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Wednesday, December 7, 2011

A pink, flocked, recycled Christmas tree

I about fell over laughing when my mom sent me these photos the other day. It was the christmas tree we had when I was almost two years old.

My dad has always been very clever. And for some reason he'd decided the year before to recycle our Christmas tree to use again the following year.

So, after Christmas he'd hung the tree upside down in the garage and let it dry. All the needles fell off and the branches fell downward, which was really upward once the tree was done and set right-side-up.

Dad and Mini Me

Back in the day flocking trees was very popular. Flocking is the stuff applied to a tree to make it look as if it's covered with new fallen snow.

The next year he flocked the skeleton of our previous year's Christmas tree with pink flocking, strung it with white lights, added pink ornaments and voila!

A little girl has her very first pink Christmas tree. LOL.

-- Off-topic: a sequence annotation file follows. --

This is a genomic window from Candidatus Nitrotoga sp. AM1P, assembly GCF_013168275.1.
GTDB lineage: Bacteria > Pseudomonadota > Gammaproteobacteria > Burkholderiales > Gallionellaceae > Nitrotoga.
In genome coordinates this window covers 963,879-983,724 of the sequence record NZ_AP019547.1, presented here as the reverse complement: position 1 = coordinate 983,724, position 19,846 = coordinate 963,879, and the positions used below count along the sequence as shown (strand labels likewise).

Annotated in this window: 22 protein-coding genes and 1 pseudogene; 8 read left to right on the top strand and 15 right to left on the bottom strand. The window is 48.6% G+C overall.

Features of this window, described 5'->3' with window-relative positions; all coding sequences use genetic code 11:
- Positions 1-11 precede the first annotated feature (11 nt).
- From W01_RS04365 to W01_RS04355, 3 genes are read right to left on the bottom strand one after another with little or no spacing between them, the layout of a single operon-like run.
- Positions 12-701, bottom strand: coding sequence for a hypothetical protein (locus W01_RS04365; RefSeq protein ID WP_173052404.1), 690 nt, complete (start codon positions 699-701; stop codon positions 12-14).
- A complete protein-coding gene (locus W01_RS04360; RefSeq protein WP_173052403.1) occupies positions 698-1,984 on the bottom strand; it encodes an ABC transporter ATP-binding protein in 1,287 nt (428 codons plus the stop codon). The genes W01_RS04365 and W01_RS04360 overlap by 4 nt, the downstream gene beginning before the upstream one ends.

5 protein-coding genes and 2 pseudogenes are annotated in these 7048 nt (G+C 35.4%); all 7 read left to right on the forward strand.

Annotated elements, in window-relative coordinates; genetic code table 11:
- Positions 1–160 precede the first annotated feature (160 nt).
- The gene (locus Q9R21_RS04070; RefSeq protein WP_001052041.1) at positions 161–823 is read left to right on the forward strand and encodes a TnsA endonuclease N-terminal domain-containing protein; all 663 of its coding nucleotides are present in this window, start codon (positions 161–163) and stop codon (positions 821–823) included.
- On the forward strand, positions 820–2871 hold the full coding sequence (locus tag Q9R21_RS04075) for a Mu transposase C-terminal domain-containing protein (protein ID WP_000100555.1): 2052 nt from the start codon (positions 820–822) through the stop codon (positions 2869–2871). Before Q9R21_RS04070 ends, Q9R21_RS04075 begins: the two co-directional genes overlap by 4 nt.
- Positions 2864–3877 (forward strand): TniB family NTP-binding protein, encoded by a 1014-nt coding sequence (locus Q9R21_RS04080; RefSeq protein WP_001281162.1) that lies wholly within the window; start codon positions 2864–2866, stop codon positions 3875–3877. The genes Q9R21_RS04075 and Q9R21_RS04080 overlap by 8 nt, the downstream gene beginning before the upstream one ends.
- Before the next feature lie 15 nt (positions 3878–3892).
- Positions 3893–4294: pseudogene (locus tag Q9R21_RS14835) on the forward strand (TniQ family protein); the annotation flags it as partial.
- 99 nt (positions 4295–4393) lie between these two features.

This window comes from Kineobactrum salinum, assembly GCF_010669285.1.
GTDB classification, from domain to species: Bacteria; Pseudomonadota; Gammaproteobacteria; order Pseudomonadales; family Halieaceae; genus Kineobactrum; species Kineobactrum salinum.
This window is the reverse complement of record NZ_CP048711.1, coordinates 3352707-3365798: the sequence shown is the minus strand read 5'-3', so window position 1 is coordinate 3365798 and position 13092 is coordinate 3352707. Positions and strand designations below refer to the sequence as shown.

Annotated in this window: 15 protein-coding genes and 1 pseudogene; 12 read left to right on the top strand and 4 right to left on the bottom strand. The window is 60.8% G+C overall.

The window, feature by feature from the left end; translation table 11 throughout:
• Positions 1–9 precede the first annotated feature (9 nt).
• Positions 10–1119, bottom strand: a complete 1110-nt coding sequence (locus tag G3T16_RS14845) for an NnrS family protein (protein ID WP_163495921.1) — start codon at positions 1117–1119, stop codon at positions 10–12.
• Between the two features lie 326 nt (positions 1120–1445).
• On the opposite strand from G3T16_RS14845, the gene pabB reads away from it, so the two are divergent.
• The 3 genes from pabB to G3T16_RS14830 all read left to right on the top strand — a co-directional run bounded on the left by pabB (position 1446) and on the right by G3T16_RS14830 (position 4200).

By the way, there's more than one way to flock a tree. The most professional flocking method takes minutes and is usually performed at nurseries or tree farms. A blower and gun are used to apply the flocking (a combination of cellulose, a derivative of wood, water, spray adhesive and, in many cases, a fire retardant) as the tree spins on a turn table. In the link above the nursery charges $10 to $12 per foot to flock a tree.

These are professionally flocked fresh trees with needles.

Or if you like to DIY you could use a mixture of soap flakes, starch and water with a bit of food coloring either blown onto a tree using a vacum cleaner or simply apply the flocking mixture by hand to create a tree covered with new fallen snow. This appears to be the most eco-friendly flocking method.

Here's a more time intensive DIY tutorial about how to use rayon lint and glue. It takes about 4-5 hours plus another 3-4 days for drying, depending on the temperature.

If you have pets the ASPCA says that the flocking material itself isn't toxic to pets but ingesting too much of it can cause an intestinal blockage so think twice before flocking if you have the pitter patter of little paws running around your house or apartment.

Flocked or un-flocked I'm sure your tree will be festive and bright as you enjoy the holiday season :)

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